CHAUTAUQUA, N.Y. -- The senior Soviet Communist Party official seemed somewhat taken aback when the precocious young American bounced up to his table and announced: "Hi, my name is Donna, and I'm your waitress for today." After shifting uncomfortably in his chair, he finally replied in thickly accented English: "My name is Dimitri, and I'm from the Soviet Union."

East and West met each other in some unexpected ways last week at this Victorian-era lakeside resort-cum-intellectual holiday camp, scene of the third annual "citizens' summit" on U.S.-Soviet relations. But, despite the good will generated by the Kremlin's new policy of glasnost or openness, the psychological and political gulf between the two sides seemed almost as wide as ever.

The six-day conference, which ended yesterday, witnessed many warm personal encounters between the 250 or so Soviet visitors and their American hosts. But it was also notable for the heated arguments that broke out as soon as the conversation turned to politics or human rights. And there were many reminders that the word "democracy" has different connotations in English and Russian.

While the carefully selected Soviet contingent came to Chautauqua singing the same tune of praise for glasnost, the American side spoke in a cacophony of voices. Vigorous defense of official U.S. policies from such administration spokesman as Deputy Secretary of State John Whitehead alternated with criticism of President Reagan from ordinary American citizens worried about international tension.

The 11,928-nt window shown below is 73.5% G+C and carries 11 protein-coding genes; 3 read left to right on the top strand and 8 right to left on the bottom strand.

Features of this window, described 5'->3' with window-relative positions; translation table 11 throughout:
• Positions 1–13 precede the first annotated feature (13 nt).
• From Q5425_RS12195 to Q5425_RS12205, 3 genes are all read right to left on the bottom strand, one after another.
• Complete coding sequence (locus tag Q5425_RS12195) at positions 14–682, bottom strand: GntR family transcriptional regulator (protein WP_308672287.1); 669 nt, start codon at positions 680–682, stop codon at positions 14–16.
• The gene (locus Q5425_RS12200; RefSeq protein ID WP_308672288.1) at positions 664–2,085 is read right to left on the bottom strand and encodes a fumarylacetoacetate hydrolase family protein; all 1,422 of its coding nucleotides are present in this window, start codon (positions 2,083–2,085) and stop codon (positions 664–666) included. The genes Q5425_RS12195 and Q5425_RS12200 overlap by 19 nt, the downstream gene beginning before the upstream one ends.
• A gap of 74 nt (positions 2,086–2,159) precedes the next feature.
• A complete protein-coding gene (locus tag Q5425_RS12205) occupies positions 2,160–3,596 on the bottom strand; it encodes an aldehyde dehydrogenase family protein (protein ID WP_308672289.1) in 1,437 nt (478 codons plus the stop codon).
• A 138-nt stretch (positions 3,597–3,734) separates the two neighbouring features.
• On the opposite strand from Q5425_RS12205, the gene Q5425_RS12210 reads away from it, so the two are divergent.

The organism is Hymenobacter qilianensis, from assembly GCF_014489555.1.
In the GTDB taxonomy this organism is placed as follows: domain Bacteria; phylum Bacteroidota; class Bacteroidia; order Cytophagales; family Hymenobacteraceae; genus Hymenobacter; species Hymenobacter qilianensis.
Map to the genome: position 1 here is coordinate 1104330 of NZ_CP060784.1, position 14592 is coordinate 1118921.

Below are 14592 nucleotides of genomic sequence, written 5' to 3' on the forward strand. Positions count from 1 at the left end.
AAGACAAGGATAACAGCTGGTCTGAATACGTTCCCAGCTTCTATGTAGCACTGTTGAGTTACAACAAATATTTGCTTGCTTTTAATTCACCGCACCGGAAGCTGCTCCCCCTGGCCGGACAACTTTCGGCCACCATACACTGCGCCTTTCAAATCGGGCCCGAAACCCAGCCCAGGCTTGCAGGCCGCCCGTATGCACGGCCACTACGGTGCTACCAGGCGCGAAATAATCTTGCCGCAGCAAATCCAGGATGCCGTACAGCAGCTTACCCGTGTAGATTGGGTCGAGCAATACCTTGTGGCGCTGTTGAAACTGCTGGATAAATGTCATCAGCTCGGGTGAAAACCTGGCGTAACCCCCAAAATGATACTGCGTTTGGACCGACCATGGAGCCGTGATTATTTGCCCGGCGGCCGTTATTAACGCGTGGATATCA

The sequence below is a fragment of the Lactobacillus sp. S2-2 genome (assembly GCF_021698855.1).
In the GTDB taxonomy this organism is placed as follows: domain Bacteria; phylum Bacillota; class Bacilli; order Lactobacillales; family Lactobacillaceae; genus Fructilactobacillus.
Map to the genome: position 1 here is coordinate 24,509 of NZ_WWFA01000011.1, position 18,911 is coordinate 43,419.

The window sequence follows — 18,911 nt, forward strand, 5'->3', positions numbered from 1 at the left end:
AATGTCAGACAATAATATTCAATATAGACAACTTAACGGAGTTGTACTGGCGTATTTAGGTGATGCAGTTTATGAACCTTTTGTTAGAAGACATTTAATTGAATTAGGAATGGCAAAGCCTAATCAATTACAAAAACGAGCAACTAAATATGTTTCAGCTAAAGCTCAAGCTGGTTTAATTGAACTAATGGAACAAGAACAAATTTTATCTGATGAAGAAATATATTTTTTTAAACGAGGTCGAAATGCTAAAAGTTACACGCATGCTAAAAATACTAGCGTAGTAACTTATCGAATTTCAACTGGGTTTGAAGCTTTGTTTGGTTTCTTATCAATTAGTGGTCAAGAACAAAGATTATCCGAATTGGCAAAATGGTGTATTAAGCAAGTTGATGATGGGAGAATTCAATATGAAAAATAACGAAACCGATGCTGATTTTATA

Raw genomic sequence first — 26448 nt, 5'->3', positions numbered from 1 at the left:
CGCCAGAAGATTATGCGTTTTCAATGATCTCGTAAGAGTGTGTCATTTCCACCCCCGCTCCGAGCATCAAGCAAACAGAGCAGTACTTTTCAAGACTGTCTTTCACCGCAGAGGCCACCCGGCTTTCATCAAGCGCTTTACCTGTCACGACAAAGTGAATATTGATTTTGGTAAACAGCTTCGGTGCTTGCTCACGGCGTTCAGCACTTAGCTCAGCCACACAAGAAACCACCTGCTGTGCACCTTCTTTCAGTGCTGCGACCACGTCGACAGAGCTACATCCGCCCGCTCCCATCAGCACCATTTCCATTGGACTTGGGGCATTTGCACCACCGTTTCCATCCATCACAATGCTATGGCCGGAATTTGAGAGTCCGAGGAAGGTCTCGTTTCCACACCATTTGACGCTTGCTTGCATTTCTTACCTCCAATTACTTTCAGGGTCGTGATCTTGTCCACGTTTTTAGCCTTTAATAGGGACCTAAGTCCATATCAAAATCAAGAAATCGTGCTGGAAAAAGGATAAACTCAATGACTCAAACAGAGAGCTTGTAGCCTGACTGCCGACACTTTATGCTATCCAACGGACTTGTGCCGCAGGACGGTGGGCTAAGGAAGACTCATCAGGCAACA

The atmosphere of one-sided give-and-take prompted one Soviet official to retell an old joke about the American who boasts that he is so free, he can stand outside the White House and shout "Down with Reagan," to which the Soviet citizen retorts: "So what, I can stand outside the Kremlin and shout the same thing."

The Soviets got a glimpse of glasnost American-style when Reagan's senior adviser on Soviet affairs, Fritz Ermarth, defended U.S. support for the Nicaragua contras and was roundly booed by Americans in the audience. A few moments later, many of the same people jeered Oleg Sokolov, minister-counselor at the Soviet Embassy in Washington, when he sought to justify his country's invasion of Afghanistan.

The psychological divide extended to such nonpolitical areas as a roundtable on the Soviet theater. A Soviet interpreter was stumped for words when an American asked whether there was censorship of "bedroom scenes" in the Soviet Union. As an American specialist in the Soviet theater remarked: "He can't translate the phrase because the concept just doesn't exist in Russia."

Nonetheless, for the Soviet participants, Chautauqua must have been reassuringly like home. Set in woods on the edge of a lake and surrounded by a fence, this 19th-century resort could almost pass for a privileged holiday retreat in the Soviet Union. Alcohol is banned, cars are discouraged, and uplifting activities such as lectures and concerts are organized for vacationers by the paternalistic Chautauqua Institution.

Substitute Communist Party halls for the churches that dot the grounds, and the participants in this week's Third General Chautauqua Conference on U.S.-Soviet Relations could have been back in the U.S.S.R.